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HealthMay 20, 2021

Manuscript assistance: The benefits of asking for help

“Don’t write so that you can be understood, write so that you can’t be misunderstood.”
―William Howard Taft

After your research is complete, writing the resulting manuscript is the last, vital step in the process. It is in the writing, not the research itself, where many authors encounter difficulties. Authors for whom English is a second language can be particularly challenged in writing for English language publications. Fortunately, there is a host of services available to authors.

Language barriers: The scope of the problem

It is estimated that out of the total countries in the world, a little over one-third have English as the primary language. So, for the remaining two-thirds of the world, English is, at best, a second language. For many authors, this can present a serious challenge in crafting a publication-ready manuscript for an English language journal.

Beyond language: Other assistance needs

In addition to help with English language and grammar, other types of assistance are available that can save you time and effort as you prepare your manuscript.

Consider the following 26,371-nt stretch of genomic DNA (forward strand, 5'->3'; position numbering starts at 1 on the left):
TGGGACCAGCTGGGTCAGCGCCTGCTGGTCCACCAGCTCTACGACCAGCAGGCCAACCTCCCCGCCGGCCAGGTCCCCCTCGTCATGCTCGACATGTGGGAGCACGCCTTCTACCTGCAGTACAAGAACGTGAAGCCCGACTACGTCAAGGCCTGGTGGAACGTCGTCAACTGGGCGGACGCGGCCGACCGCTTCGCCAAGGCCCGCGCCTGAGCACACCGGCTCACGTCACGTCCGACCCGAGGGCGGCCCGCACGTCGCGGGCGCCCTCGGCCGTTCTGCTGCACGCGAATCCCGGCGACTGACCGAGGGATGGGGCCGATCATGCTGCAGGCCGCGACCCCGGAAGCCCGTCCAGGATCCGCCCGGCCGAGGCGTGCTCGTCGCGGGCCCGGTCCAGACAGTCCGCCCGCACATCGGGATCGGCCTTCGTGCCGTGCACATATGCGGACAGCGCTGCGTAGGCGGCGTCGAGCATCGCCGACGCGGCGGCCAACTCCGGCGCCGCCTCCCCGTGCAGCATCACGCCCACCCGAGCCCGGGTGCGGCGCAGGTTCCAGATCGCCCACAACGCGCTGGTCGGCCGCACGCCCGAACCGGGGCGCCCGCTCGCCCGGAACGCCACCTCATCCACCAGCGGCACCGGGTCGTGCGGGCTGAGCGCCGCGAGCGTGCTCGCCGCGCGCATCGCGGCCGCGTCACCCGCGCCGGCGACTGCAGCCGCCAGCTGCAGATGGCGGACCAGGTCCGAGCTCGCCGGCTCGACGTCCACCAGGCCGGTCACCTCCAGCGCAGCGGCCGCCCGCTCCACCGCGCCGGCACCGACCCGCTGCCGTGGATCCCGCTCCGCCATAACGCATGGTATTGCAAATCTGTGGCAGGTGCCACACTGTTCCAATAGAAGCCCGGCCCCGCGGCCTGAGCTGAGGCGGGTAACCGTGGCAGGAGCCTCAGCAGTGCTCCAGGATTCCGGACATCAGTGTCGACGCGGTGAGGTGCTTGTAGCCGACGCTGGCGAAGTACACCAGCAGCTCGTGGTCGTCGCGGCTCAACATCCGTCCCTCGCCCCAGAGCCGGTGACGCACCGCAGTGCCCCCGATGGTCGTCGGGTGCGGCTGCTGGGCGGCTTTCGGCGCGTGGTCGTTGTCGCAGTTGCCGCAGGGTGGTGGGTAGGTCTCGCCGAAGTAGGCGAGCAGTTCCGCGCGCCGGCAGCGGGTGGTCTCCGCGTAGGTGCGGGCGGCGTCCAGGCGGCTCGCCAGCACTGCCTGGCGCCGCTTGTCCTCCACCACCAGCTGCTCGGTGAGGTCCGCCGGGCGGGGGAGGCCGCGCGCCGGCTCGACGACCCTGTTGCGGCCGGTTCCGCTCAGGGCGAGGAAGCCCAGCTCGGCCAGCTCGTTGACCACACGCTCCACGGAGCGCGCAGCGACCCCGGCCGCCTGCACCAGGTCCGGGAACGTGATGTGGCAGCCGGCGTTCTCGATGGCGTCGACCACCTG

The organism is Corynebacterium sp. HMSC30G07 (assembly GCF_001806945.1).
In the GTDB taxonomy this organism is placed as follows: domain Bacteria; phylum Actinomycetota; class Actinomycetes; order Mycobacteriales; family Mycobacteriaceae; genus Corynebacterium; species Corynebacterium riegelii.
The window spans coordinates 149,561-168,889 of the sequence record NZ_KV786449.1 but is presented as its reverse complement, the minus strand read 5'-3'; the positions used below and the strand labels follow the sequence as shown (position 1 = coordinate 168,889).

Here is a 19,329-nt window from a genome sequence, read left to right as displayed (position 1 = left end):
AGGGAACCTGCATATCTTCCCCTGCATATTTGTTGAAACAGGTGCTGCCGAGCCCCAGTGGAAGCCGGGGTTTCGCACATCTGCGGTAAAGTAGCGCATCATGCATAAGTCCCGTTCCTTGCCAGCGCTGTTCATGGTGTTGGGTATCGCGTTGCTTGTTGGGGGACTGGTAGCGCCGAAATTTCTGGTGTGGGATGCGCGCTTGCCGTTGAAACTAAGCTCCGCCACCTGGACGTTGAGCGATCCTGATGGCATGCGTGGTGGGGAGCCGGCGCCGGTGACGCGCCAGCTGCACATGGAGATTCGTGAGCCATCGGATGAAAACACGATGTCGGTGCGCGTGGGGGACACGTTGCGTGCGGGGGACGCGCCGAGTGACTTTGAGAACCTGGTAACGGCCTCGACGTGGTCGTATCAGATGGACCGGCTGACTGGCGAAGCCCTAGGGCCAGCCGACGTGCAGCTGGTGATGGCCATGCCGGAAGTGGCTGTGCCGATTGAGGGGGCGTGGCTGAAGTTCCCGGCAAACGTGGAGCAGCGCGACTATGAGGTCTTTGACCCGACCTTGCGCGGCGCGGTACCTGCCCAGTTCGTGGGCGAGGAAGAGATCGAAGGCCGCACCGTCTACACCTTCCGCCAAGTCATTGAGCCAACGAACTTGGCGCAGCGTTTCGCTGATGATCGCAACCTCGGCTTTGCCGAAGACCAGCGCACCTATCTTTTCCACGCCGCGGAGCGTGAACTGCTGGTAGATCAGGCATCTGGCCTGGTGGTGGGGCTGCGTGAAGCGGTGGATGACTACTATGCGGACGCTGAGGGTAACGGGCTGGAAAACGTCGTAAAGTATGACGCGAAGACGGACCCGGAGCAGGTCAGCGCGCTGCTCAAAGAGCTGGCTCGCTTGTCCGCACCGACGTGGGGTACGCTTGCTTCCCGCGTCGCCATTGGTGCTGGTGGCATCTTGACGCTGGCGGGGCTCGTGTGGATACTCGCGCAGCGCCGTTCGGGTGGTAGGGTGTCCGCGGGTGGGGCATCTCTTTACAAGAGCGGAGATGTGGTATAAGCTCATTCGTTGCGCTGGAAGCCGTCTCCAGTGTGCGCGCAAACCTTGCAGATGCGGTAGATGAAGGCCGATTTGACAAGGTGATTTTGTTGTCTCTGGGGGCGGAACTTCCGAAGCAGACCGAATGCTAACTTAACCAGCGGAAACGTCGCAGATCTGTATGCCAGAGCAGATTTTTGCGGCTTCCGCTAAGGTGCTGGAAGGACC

• Journal selection: Submitting to a journal whose scope matches your work is a necessary first step, otherwise you risk getting an immediate reject from the Editors.
  • Technical assistance: Obtaining expert assistance can improve your manuscript’s chances by checking for issues such as poor structure, weak argument, inadequate description of the methodology, and other issues.
  • Artwork: Augmenting your data with effective images can greatly enhance your manuscript’s impact.

Author services: What are your options?

Editage, in partnership with Wolters Kluwer/Lippincott, offers the following services to authors:

A few, final words on manuscript assistance

Non-English-speaking authors often confront an additional problem: Peer reviewers do not always distinguish between the manuscript content and style of writing. Thus, their manuscripts may end up getting negative comments even if the research is of high quality.
From Editage.com: “Most common reasons for journal rejection”
The biggest thing for authors to remember [when submitting a manuscript] is this is a presentation of your work. It should be the best presentation; it should not have errors and it should be according to guidelines. That’s what tells me you really want to be published in the journal and it shows you are careful and detailed in your work—a big flag for me.
Shawn Kennedy, Editor-in-Chief, American Journal of Nursing

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